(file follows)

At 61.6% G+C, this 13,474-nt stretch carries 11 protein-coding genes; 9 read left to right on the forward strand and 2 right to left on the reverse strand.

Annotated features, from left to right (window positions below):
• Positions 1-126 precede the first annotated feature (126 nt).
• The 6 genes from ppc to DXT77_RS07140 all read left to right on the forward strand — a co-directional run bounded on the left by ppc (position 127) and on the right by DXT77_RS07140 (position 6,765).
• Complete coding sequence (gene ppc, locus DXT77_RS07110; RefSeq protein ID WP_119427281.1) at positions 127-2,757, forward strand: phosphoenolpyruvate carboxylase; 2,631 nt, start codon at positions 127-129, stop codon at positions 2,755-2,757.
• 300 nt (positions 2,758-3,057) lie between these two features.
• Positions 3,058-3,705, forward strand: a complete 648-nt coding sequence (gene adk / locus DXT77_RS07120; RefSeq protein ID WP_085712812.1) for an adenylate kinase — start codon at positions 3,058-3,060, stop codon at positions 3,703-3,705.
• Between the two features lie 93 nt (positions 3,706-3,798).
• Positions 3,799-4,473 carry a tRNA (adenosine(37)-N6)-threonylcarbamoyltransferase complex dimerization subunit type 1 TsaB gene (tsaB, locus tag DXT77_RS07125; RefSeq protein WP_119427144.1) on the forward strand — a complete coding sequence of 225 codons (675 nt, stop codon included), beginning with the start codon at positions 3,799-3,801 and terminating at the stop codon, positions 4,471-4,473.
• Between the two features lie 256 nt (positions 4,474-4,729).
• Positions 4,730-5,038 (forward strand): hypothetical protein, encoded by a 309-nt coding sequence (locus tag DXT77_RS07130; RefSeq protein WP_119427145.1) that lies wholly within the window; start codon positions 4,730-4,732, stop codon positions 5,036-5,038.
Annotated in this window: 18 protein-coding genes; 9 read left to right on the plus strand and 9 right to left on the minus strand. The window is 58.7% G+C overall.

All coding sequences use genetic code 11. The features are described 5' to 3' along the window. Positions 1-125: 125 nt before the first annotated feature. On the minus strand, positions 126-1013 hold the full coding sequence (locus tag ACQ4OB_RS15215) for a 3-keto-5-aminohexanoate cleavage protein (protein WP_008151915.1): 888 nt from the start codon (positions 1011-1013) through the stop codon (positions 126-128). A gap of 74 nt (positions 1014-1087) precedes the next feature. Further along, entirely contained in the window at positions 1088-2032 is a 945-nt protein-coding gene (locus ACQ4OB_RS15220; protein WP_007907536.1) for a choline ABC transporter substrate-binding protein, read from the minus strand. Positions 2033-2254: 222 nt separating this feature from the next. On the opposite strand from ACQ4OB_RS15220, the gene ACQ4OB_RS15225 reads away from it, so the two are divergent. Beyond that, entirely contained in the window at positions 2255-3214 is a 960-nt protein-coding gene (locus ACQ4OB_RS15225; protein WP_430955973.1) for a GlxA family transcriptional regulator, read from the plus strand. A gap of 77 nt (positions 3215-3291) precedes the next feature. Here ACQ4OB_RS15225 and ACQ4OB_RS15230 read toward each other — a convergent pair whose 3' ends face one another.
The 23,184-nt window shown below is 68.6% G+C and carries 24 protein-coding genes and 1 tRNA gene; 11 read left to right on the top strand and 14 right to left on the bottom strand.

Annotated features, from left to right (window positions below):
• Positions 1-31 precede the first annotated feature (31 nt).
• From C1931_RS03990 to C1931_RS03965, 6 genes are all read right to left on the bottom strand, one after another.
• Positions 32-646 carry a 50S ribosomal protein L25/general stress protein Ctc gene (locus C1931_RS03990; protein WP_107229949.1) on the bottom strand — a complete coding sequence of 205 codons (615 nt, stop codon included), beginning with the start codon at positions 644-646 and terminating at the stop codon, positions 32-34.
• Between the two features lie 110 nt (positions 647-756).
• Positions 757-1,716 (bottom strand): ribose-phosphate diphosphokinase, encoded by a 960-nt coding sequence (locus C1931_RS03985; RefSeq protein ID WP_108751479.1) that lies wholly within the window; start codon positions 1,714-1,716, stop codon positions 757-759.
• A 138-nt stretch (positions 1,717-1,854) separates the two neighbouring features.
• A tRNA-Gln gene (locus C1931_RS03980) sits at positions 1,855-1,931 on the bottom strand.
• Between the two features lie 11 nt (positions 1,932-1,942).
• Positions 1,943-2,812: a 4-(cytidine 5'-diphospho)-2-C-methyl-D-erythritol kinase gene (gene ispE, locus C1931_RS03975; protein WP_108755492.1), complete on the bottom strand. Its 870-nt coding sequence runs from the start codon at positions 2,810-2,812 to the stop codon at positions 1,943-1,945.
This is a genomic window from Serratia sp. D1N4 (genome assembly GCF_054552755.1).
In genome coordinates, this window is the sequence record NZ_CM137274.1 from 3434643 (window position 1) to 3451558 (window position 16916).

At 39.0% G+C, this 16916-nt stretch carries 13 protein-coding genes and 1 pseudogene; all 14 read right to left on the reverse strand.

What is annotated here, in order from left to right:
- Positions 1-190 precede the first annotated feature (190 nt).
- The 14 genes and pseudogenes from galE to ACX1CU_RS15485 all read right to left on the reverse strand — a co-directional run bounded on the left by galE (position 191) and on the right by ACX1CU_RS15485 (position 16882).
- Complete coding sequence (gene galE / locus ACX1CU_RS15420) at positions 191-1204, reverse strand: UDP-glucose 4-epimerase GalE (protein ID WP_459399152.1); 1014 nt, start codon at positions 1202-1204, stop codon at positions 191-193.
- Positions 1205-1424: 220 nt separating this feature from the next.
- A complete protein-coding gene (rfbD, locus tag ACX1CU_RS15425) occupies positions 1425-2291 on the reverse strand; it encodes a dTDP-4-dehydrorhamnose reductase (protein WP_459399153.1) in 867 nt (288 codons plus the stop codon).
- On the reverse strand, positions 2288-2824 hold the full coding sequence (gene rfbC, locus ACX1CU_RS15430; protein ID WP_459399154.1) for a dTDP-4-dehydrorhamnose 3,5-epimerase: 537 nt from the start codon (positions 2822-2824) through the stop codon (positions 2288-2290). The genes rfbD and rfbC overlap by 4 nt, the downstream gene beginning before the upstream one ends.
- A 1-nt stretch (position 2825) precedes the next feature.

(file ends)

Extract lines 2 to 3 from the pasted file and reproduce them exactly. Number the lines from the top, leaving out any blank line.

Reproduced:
Annotated features, from left to right (window positions below):
• Positions 1-126 precede the first annotated feature (126 nt).